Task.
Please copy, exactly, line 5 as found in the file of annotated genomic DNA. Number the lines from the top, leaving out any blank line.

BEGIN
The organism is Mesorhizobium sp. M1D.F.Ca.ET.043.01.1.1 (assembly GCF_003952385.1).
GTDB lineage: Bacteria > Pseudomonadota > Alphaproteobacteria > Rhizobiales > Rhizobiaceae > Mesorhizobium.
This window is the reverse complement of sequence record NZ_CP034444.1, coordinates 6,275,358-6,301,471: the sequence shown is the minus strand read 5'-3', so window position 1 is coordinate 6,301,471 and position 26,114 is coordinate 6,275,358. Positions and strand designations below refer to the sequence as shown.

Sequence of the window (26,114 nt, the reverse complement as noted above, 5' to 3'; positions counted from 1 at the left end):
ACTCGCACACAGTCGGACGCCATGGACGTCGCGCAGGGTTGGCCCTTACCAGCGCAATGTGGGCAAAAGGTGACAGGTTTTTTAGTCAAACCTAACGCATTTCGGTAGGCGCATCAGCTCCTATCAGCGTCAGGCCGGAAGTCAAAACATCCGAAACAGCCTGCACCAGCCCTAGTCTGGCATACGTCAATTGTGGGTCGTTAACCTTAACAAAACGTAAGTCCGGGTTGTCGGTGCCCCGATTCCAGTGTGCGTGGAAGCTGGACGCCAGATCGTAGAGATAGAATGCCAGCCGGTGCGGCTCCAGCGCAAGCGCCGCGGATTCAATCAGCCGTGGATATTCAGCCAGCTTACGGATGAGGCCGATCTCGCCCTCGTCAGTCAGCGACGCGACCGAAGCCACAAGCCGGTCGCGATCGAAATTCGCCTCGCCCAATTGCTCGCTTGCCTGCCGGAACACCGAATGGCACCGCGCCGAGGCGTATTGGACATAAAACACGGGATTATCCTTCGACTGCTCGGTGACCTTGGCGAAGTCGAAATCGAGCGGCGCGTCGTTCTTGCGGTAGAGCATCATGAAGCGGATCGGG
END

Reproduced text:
ACTCGCACACAGTCGGACGCCATGGACGTCGCGCAGGGTTGGCCCTTACCAGCGCAATGTGGGCAAAAGGTGACAGGTTTTTTAGTCAAACCTAACGCATTTCGGTAGGCGCATCAGCTCCTATCAGCGTCAGGCCGGAAGTCAAAACATCCGAAACAGCCTGCACCAGCCCTAGTCTGGCATACGTCAATTGTGGGTCGTTAACCTTAACAAAACGTAAGTCCGGGTTGTCGGTGCCCCGATTCCAGTGTGCGTGGAAGCTGGACGCCAGATCGTAGAGATAGAATGCCAGCCGGTGCGGCTCCAGCGCAAGCGCCGCGGATTCAATCAGCCGTGGATATTCAGCCAGCTTACGGATGAGGCCGATCTCGCCCTCGTCAGTCAGCGACGCGACCGAAGCCACAAGCCGGTCGCGATCGAAATTCGCCTCGCCCAATTGCTCGCTTGCCTGCCGGAACACCGAATGGCACCGCGCCGAGGCGTATTGGACATAAAACACGGGATTATCCTTCGACTGCTCGGTGACCTTGGCGAAGTCGAAATCGAGCGGCGCGTCGTTCTTGCGGTAGAGCATCATGAAGCGGATCGGG